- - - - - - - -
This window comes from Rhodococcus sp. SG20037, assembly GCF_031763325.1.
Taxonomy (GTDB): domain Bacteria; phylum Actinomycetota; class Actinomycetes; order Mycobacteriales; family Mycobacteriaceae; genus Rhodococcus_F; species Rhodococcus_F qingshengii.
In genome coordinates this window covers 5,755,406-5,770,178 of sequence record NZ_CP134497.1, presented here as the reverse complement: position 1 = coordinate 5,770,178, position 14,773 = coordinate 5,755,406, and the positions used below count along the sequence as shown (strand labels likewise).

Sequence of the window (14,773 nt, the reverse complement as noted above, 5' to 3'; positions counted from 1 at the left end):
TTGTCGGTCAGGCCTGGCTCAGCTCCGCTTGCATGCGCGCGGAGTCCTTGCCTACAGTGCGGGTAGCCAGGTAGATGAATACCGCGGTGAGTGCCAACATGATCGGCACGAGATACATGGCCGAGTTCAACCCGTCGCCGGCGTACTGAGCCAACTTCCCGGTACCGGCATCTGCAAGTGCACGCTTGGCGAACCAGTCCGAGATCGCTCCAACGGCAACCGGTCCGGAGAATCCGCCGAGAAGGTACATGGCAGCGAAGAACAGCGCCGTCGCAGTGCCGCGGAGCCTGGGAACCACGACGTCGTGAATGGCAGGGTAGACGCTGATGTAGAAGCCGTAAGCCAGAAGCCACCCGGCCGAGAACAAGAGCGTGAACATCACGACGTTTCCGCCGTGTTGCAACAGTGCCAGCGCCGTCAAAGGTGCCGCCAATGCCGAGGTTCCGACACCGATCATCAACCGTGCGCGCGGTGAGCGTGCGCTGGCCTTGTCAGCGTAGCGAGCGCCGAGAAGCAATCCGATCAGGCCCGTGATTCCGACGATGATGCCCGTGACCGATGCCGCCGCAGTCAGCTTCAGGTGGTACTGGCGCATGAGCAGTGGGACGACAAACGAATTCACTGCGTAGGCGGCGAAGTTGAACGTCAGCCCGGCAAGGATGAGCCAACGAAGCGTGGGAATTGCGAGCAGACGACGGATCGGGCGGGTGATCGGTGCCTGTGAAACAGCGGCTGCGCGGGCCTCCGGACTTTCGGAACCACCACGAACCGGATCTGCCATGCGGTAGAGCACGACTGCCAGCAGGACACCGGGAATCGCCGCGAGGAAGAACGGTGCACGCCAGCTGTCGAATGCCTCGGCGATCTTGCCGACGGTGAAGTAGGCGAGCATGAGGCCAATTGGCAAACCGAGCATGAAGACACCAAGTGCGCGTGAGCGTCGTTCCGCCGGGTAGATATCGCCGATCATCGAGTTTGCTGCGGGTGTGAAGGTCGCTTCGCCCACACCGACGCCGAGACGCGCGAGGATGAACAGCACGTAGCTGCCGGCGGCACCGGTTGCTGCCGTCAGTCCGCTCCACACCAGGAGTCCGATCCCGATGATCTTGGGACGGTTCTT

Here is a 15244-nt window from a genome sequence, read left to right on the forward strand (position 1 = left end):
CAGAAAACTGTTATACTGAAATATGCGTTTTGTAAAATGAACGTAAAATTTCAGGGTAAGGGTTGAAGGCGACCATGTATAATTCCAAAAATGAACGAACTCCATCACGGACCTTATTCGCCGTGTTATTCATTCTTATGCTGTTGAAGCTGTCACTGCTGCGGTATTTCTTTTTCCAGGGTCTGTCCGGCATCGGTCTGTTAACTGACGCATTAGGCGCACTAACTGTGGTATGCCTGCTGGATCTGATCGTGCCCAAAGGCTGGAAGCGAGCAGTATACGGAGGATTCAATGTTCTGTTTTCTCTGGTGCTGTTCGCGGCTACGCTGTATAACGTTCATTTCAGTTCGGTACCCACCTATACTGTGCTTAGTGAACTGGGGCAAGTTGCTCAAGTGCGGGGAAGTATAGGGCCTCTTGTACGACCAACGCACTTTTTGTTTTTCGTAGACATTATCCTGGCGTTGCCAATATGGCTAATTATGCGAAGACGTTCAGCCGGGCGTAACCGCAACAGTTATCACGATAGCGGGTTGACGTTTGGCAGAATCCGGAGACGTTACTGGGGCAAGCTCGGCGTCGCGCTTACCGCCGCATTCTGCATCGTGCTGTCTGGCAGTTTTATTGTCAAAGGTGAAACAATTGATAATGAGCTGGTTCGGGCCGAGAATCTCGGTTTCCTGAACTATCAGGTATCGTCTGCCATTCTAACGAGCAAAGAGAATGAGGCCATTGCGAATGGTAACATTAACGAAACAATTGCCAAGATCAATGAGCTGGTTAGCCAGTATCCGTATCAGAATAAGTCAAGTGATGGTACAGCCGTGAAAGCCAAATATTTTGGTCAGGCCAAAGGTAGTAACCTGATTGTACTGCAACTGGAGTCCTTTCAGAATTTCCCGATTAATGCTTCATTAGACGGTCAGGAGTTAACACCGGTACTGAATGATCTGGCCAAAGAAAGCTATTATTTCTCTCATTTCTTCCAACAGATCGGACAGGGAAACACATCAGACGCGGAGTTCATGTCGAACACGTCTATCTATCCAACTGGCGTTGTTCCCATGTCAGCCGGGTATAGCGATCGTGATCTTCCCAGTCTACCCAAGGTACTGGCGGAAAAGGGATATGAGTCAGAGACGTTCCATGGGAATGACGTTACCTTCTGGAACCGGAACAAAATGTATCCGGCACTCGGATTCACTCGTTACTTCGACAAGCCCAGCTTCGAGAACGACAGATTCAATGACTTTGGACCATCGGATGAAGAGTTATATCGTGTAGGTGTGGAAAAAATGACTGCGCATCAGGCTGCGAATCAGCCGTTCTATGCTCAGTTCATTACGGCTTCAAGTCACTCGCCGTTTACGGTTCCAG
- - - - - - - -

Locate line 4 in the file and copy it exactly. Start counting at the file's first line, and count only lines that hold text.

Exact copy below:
Sequence of the window (14,773 nt, the reverse complement as noted above, 5' to 3'; positions counted from 1 at the left end):